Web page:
In the heart of Taiwan
Sun Moon Lake. Photo: Rakhshanda Jalil | The Hindu

A mountain stream gurgles past the road. From my window I see anglers standing in knee-high waters. Gently rolling hills, clothed in every imaginable shade of green, stretch as far as the horizon. What appears as an impenetrable green cover soon reveals itself as trees weighed down with guavas, dragon fruit, mangoes, wax apples and other fruit I cannot identify, as well as fields of water bamboo, mushroom, ferns and assorted vegetables. Date palms laden with unripe orange dates are scattered among maple, fir, cedar, mixing tropical with the alpine to create a diverse arboreal palette. Wispy clouds scud past the sun. The sound of cicadas drowns the hum of the engine.

It seems hard to believe I am travelling through Taiwan — an economic giant, an Asian tiger, the David who has taken on the Goliath of mainland China when it comes to economic growth. Long years ago, I had heard of the bullish economy of this tiny country (incidentally, whose correct name is Republic of China, even though it is better known the world over as Taiwan) from my friend, Vishal Kapoor, who has been importing garment accessories since the mid-1980s. He had spoken not only of the warmth and industry of the Taiwanese people but of the fabulous street food, vibrant night markets and adventure sports such as paragliding and snorkelling, which were fledgling sports for us in India then.

However, nothing could have prepared me for the visual treat that awaited me as I travelled from Taipei, the capital city, to Sun Moon Lake, located in the exact centre of this sweet potato-shaped island. Rightly called the “Heart of Taiwan”, due to its location and possibly because it still retains vestiges of the Taiwanese people’s aboriginal past, Sun Moon Lake is an area of exceptional natural beauty. Travelling through the township of Puli, we are told that this area is famous for the Four Ws — water, weather, wine and women. It also produces exceptional black tea (brought, incidentally, from Darjeeling and introduced to these slopes), mushrooms, betelnuts, bananas, dates as well as cherries, plums and peaches. This fertile and scenic area was “discovered” by the Japanese during their 50-year occupation of Taiwan. They built dams and tunnels at the Jhoushuei River to create this large fresh-water lake.

Unequal two

Divided into two unequal sections by the Lalu Island (meaning “sacred” in the local Thao dialect), the northern half of this large lake is shaped like the sun, and the southern like the moon.

Possibly the best way to admire, explore and enjoy the lake and its environs is to check into the Lalu Hotel, whose every room overlooks the serene waters and the misty mountains beyond. Its grounds are heady with the scent of frangipani and a profusion of bamboo, camphor and cypress growing in thickets besides pools glimmering with fish and lotuses. The winding Hanbi trail nearby was used by the late President Chiang Kai Shek, a frequent visitor to the lake. After checking in, the best thing to do would be to hire a bike and go cycling along the bikeway to take in the natural beauty that lies all around you in such abundance. Or walk to the Shuishe Pier to take a ferry across the clear blue waters; visit the Xuanzang Temple dedicated to a 7 century monk who travelled to India and brought back Buddhist texts.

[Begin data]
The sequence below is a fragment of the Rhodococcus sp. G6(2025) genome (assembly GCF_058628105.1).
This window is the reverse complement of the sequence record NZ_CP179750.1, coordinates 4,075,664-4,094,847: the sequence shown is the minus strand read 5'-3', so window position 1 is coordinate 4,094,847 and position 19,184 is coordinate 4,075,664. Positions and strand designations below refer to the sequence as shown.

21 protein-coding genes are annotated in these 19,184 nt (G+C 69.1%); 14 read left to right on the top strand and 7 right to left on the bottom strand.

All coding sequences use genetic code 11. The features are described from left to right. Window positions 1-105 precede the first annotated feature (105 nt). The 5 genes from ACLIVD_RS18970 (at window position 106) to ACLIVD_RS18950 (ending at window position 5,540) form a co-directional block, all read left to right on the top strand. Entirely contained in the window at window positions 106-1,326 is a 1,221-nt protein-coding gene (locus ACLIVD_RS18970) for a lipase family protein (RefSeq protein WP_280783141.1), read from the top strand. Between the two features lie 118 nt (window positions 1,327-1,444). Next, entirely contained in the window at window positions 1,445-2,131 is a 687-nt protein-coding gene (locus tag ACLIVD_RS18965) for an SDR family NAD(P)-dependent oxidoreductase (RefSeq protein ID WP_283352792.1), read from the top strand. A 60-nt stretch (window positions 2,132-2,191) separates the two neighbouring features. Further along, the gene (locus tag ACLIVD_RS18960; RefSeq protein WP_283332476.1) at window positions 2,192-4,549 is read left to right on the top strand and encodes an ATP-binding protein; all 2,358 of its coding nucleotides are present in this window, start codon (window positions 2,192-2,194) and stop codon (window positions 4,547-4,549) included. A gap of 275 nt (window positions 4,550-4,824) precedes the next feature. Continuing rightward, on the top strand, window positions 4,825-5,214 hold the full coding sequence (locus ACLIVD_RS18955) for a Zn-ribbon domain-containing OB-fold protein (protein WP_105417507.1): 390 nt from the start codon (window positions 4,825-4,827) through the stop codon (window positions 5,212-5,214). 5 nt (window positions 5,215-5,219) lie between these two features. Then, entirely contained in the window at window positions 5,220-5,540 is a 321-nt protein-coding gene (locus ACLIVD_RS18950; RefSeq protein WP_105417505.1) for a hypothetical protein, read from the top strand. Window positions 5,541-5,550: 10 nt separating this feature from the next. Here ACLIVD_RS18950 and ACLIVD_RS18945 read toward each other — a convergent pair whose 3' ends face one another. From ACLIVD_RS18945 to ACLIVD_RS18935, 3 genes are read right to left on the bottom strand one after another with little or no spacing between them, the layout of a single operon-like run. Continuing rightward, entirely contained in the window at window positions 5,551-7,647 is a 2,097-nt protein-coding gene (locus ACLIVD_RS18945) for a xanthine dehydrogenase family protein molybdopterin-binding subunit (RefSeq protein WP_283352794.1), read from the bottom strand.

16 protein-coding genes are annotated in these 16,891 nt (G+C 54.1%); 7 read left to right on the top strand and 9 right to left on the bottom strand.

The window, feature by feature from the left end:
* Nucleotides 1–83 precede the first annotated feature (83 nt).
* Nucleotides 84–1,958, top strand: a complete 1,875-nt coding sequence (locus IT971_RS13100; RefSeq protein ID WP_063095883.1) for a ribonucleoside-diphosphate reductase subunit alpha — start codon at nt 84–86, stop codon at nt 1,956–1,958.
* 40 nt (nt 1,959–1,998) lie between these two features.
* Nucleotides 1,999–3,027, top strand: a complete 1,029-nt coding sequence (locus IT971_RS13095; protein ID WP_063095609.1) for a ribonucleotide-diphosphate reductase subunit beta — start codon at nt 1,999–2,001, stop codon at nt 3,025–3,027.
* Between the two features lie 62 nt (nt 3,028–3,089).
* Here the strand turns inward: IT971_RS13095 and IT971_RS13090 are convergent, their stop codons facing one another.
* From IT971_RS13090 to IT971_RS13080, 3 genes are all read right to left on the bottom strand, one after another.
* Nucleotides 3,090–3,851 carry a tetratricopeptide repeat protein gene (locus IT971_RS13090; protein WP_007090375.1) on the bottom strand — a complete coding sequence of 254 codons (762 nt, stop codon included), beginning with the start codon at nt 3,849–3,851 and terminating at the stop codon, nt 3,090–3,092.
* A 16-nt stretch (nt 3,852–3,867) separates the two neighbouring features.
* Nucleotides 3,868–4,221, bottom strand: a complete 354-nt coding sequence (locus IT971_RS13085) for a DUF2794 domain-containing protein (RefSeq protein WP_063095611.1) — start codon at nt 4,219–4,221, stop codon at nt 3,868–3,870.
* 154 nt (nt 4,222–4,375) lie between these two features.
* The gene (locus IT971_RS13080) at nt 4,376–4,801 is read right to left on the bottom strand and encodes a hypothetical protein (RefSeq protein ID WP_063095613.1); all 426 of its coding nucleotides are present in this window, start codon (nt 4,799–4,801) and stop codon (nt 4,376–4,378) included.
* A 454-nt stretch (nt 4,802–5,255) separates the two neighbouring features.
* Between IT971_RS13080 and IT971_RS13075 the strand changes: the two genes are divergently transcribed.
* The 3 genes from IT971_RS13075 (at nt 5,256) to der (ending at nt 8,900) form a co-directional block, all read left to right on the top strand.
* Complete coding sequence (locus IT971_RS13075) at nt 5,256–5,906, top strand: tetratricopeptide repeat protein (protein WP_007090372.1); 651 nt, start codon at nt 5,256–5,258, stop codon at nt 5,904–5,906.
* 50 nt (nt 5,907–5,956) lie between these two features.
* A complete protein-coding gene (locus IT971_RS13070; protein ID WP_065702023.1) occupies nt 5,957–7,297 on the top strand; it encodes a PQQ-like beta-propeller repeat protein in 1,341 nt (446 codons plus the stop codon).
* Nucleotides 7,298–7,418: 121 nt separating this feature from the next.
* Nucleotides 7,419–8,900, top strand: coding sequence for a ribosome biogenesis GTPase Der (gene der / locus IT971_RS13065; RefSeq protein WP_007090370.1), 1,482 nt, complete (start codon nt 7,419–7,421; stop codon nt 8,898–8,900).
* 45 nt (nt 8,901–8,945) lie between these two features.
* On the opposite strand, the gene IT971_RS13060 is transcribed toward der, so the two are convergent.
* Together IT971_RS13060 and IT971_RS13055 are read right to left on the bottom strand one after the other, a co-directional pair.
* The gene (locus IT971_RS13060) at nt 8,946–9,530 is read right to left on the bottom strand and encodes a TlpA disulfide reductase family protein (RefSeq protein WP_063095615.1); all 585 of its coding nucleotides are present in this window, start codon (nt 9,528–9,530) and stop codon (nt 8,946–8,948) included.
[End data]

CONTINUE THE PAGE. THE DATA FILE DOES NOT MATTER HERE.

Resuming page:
Another temple, the Wenwu, is dedicated to Confucius; its 366 steps, representing the days of a leap year, are carved with the names of famous people according to their birthdays. Equally popular with visitors is the Church of Christ; in fact such is the romantic aura of the lake and the mountains that couples flock from all over Taiwan to be wed at this simple church, or come on Valentine’s Day when the cherry blossoms are massed like pink clouds on the trees.

The Formosan Aboriginal Cultural Village contains reconstructions of the island’s rich past. A tourist guide, one of the 600 aboriginals still living in these parts, takes you around the native village, pointing out local customs and island lore that vanished with the advent of “civilisation”. All around you see plenty of totemic owls: in ceramic, pottery, stone, wood and paintings. Legend has it that an unmarried woman was censured by the tribals for carrying a child. One day she turned into an owl and disappeared into the woods. Ever since has been protecting pregnant women. But more than the tourist prattle, I enjoyed sitting on the stone steps and looking up at the impossibly tall trees as birdsong wafted down from all sides.

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